Answering A Question

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With the new school year already upon us, parents and children alike are probably scrambling to prepare for new teachers, new classes and maybe even new schools. For some families, these changes could happen for a number of reasons, but chances are they are made in hopes of finding a better academic fit (and future) for students regardless of their economic status.

You don’t have to be an expert on education to know that far too many grade school students in the United States lack access to quality public schools, competent, committed teachers and other key tools for academic success. Many of these young people—the majority of whom are people of color and/or from low-income households—find themselves ill-prepared once they enter college…if they’re able to get there in the first place.

Fortunately, there are institutions and organizations across the nation designed to support students and prepare them for the start of the school year.

Are you an educator or parent in need of resources to supplement your own back to school efforts? Looking to support an organization doing that can help you on those fronts? Here are a few that you should check out:

The U.S. Department of Education offers its own back to school guide with advice for parents, students and educators alike.Whether you are sending your child off to Pre-K for the first time, readying for classroom for a new set of students, or attending your freshman year of college, there’s a lot to prepare for,” the DOE writes. For more information, visit its official website.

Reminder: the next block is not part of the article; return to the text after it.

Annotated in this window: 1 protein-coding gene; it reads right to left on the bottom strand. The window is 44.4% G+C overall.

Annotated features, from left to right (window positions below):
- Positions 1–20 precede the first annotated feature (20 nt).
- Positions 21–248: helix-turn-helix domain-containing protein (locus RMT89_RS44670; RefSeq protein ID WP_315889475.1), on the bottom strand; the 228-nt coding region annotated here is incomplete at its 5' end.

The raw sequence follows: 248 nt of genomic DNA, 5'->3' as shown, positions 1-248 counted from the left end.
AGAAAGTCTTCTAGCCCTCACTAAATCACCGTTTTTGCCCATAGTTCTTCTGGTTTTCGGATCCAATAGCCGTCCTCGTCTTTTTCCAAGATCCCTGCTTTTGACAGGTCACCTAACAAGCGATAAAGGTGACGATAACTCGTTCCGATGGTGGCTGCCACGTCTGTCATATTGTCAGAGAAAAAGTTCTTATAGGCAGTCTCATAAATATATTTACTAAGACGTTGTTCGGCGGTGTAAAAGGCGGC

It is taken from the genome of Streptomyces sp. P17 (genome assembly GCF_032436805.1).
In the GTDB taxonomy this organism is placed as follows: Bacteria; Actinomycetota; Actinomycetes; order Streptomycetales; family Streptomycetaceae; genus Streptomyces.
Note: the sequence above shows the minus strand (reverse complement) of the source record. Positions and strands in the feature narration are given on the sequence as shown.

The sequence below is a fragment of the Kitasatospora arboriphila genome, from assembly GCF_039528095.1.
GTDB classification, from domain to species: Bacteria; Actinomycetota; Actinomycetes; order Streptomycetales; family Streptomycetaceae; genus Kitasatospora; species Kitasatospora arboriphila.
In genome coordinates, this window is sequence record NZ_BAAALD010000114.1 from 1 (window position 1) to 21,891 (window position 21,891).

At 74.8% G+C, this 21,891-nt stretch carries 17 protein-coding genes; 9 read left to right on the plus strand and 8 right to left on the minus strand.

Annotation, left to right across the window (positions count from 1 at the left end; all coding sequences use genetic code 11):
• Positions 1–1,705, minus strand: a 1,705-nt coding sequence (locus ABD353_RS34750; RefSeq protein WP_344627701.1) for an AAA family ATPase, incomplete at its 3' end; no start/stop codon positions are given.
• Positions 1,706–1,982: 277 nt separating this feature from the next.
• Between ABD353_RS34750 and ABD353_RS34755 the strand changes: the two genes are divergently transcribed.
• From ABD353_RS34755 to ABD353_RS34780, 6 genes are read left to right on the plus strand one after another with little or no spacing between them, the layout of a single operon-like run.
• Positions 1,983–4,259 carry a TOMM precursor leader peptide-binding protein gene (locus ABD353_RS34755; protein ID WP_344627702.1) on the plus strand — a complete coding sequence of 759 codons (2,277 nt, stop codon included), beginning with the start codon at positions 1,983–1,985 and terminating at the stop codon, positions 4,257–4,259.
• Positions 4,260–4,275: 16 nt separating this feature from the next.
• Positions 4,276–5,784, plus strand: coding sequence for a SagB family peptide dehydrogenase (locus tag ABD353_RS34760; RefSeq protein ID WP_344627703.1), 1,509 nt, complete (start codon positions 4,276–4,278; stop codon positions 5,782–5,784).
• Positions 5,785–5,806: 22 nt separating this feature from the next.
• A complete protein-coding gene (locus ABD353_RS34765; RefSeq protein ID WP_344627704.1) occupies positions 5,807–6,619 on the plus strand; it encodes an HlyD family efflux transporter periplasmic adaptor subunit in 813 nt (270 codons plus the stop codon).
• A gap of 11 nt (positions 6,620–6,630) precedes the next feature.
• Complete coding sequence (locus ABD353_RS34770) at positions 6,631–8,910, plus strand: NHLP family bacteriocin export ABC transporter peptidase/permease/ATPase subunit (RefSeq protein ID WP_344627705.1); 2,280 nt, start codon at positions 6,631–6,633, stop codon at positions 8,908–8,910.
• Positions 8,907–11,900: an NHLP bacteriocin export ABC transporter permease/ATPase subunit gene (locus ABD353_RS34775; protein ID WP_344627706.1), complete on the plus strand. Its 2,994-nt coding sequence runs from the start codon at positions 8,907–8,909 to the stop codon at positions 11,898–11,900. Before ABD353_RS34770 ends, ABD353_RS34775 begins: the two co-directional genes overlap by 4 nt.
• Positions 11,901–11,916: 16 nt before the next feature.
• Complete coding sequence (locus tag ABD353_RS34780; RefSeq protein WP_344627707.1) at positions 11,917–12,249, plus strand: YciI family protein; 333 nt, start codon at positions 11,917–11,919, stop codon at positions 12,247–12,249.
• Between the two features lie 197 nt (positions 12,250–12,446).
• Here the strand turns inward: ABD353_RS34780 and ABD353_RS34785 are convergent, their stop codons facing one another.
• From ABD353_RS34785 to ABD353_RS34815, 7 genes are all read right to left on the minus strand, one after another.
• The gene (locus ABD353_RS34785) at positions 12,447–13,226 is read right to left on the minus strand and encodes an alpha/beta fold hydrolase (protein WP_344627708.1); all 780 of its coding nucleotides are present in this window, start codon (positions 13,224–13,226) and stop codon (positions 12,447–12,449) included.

Family Education has made its back to school resources available to children as well as parents, covering everything from tips to get your child organized, how to get involved with the PTA, a readiness checklist for kindergarten, advice for homework and much more. To find out more about Family Education’s back to school tips, go to its website.

Activity Village offers students and parents everything from ideas for crafts to printables for back to school topics that include but aren’t limited to school readiness, crafts, worksheets, puzzles and vocabulary exercises, plus dozens of other options. Find out more by clicking here to go to its website.

Share My Lesson has mostly tailored its back to school tips for teachers, but parents get some love too by offering lessons and resources surrounding preparation tactics, bullying prevention, LGBTQ issues, mental health awareness, social and emotional learning and social justice, to name but a few. To learn more about all that Share My Lessons has to offer, visit its website by clicking here.

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